The 9-11 report says:
The South Tower was a different story for two reasons. One, the plane hit much lower (between the 77th and 85th floors), stranding more people above. Two, the tower collapsed much quicker – 56 minutes.
NYPD had helicopters at the building within 15 minutes and had determined the flames and smoke made rooftop rescues impossible.
I was an initial responder and then some more. The only stupid question is the unasked question, right? So at the pub I asked a few firefighters, “What the hell did you guys think you were going to do?”
“Oh spray the lower floors to keep the fire from spreading.”
Sigh. I lost a firefighter cousin in that in that one. And neighbors and a EMT co-worker. And my self.
If the buildings had not fallen, the real question would be how structurally sound the tops were. If the risk was that what happened within hours could instead happen within days or weeks - well, interesting speculation.
I’m imagning a complete evacuation for blocks around every time there were decent winds blowing. Crazy but highly paid volunteers willing to helicopter in and set charges; they’d evacuate all the surrounding buildings, then bring them down as best they could, even if it took out a few neighbours. The only difference would be they’d be better prepared against the dust and debris. Worst case you’d pick the path of least damage and try to topple them in that direction. (I.e. try to aim up the west side parkway?) After all, without a lot of planning and prep, how likely they’d fall down neatly and cleanly in place?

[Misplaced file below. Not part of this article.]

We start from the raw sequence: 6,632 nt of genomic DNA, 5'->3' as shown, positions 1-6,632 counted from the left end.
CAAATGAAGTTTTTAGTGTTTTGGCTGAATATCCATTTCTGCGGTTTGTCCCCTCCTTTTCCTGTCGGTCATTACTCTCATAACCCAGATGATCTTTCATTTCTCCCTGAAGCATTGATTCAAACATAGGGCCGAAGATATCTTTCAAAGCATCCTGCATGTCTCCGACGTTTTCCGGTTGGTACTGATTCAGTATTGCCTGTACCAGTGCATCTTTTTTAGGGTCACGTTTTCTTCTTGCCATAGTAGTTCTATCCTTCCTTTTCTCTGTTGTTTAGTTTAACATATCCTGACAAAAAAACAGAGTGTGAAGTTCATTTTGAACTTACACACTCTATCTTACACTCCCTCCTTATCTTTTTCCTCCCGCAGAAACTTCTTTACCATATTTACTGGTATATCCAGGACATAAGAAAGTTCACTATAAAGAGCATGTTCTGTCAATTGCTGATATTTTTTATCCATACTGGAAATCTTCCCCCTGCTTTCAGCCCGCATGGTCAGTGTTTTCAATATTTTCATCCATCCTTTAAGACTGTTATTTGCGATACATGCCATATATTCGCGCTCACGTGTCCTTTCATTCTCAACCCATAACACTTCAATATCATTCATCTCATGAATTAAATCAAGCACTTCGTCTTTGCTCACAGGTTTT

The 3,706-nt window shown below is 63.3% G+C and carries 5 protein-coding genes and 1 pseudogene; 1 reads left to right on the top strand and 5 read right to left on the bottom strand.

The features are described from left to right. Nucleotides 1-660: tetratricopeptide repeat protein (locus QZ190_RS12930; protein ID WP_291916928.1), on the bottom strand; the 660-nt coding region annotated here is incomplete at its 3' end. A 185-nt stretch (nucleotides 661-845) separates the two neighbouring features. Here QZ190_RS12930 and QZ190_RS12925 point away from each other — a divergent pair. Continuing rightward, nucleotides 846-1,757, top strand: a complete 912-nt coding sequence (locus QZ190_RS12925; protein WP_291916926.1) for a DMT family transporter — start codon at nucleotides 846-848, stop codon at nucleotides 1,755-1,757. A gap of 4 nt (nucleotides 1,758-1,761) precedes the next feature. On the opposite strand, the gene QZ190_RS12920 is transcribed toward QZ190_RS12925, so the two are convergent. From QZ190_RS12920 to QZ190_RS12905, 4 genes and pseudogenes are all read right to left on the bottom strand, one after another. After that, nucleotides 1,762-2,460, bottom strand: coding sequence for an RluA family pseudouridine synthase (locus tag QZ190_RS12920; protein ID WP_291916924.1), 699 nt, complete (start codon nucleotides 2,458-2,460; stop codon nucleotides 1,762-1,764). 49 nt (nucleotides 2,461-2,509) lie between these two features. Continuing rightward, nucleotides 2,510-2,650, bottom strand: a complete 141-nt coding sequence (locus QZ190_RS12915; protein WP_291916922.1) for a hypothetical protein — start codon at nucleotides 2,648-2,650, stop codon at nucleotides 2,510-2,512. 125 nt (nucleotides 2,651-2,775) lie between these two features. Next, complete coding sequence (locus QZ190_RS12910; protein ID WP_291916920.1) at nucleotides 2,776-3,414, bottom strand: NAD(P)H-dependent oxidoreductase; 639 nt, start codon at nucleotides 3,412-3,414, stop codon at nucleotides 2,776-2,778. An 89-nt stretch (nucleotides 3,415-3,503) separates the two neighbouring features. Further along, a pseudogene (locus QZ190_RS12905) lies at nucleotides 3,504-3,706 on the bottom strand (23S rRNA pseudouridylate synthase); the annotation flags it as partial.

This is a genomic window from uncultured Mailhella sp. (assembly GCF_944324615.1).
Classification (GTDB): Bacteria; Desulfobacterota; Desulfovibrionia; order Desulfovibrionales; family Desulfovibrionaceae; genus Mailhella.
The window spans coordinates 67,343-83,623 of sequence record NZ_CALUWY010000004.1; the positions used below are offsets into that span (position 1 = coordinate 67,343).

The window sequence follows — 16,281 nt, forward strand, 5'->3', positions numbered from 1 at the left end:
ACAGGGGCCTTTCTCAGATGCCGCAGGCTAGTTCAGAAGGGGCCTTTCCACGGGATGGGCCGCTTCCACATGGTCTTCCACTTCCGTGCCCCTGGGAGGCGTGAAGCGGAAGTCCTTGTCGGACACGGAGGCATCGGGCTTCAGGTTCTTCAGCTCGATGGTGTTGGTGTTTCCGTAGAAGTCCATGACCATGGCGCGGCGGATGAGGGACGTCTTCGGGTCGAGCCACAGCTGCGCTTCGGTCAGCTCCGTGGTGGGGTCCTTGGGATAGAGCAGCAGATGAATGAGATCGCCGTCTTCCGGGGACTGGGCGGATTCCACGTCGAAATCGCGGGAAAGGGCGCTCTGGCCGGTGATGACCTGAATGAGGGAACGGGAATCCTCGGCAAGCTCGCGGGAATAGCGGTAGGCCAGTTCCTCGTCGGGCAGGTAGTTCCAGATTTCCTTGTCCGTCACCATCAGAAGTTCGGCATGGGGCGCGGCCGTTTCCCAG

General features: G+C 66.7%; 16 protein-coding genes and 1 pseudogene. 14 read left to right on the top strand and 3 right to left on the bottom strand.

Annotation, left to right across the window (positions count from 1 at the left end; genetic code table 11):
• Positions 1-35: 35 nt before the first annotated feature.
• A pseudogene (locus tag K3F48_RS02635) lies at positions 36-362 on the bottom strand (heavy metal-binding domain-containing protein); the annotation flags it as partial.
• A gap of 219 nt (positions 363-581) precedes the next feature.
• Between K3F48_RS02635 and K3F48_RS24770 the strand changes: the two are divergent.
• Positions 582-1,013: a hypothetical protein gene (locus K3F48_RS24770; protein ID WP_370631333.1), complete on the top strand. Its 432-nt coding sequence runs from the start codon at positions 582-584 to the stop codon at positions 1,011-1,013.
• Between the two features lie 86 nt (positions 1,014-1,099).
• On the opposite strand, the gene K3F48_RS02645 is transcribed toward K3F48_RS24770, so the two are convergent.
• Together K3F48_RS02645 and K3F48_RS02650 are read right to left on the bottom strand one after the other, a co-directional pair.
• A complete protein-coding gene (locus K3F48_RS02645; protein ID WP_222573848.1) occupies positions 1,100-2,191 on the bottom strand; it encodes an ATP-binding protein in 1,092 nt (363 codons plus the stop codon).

All firefighting operations operate on a “default plan” RECEO
Rescue: Get the people out
Exposures: Protect other structures that may be threatened by fire
Containment: Contain the fire to a specific area
Extinguish: Drown it
Overhaul: Verify all fires are out and clear any dangerous debris
Granted some of these processes can run concurrently with sufficent manpower and equipment.
My .02 worth would be that they would given time, clear a rescue path from a lower floor and start moving people down that path. Even if there were no intact stairwell for several floors, several styles of ground ladders could be hauled up intact stairwells and be used to move folks between floors without other functioning methods of exit. It would be slow and arduous for all involved, but it could be done. Once they are a couple floors below the incident everything should be fine for the long march down and possibly even having functional elevators on lower floors to make the last part of the trip.
Helicopters and such would be very slow going and would probably turn into an epic shitstorm of people trying to pile onto the craft.
If you have to go that route my first thought would be something like having cargo helis lifting up standard cargo containers, get 40-50 people into the bin and lift off. If an enterprising company wanted to make a module designed for such things you could probably make something that would haul more people effectively.
Well there wasn’t time. And communications and electricity were down. Cops etc. couldn’t get orders. ANd it’s a town of probably 9 million people if we’re honest. Transportation was out. It was days before even a damn cell phone worked.
Please stop dancing on the head of this pin. For some of us it wasn’t a fucking TV show and we get cranky in Sept.